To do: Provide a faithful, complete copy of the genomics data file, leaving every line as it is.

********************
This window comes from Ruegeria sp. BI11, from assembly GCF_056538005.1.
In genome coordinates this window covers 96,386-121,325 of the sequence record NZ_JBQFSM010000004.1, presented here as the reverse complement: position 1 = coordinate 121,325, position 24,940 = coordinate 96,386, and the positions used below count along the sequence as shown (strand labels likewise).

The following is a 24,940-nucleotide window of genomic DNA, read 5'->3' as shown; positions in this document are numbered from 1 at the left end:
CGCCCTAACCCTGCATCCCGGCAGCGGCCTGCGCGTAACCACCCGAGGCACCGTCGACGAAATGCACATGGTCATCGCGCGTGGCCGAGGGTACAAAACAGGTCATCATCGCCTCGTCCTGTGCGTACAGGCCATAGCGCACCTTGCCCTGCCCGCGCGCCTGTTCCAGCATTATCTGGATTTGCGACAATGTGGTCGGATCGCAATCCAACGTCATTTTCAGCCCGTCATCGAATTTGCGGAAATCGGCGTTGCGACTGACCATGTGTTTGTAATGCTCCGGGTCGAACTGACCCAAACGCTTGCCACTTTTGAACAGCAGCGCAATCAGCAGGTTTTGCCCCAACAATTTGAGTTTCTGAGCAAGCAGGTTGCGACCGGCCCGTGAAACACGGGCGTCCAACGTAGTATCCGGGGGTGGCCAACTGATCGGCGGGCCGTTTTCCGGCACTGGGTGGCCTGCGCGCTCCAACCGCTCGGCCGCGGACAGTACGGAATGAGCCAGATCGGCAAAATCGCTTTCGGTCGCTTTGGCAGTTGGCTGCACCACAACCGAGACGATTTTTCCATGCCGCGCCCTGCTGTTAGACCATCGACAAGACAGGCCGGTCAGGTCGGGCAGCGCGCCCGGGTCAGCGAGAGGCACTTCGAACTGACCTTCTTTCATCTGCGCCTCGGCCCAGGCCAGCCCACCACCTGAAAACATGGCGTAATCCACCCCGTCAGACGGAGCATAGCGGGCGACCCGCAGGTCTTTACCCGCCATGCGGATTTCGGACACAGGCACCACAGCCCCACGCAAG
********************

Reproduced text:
This window comes from Ruegeria sp. BI11, from assembly GCF_056538005.1.
In genome coordinates this window covers 96,386-121,325 of the sequence record NZ_JBQFSM010000004.1, presented here as the reverse complement: position 1 = coordinate 121,325, position 24,940 = coordinate 96,386, and the positions used below count along the sequence as shown (strand labels likewise).

The following is a 24,940-nucleotide window of genomic DNA, read 5'->3' as shown; positions in this document are numbered from 1 at the left end:
CGCCCTAACCCTGCATCCCGGCAGCGGCCTGCGCGTAACCACCCGAGGCACCGTCGACGAAATGCACATGGTCATCGCGCGTGGCCGAGGGTACAAAACAGGTCATCATCGCCTCGTCCTGTGCGTACAGGCCATAGCGCACCTTGCCCTGCCCGCGCGCCTGTTCCAGCATTATCTGGATTTGCGACAATGTGGTCGGATCGCAATCCAACGTCATTTTCAGCCCGTCATCGAATTTGCGGAAATCGGCGTTGCGACTGACCATGTGTTTGTAATGCTCCGGGTCGAACTGACCCAAACGCTTGCCACTTTTGAACAGCAGCGCAATCAGCAGGTTTTGCCCCAACAATTTGAGTTTCTGAGCAAGCAGGTTGCGACCGGCCCGTGAAACACGGGCGTCCAACGTAGTATCCGGGGGTGGCCAACTGATCGGCGGGCCGTTTTCCGGCACTGGGTGGCCTGCGCGCTCCAACCGCTCGGCCGCGGACAGTACGGAATGAGCCAGATCGGCAAAATCGCTTTCGGTCGCTTTGGCAGTTGGCTGCACCACAACCGAGACGATTTTTCCATGCCGCGCCCTGCTGTTAGACCATCGACAAGACAGGCCGGTCAGGTCGGGCAGCGCGCCCGGGTCAGCGAGAGGCACTTCGAACTGACCTTCTTTCATCTGCGCCTCGGCCCAGGCCAGCCCACCACCTGAAAACATGGCGTAATCCACCCCGTCAGACGGAGCATAGCGGGCGACCCGCAGGTCTTTACCCGCCATGCGGATTTCGGACACAGGCACCACAGCCCCACGCAAG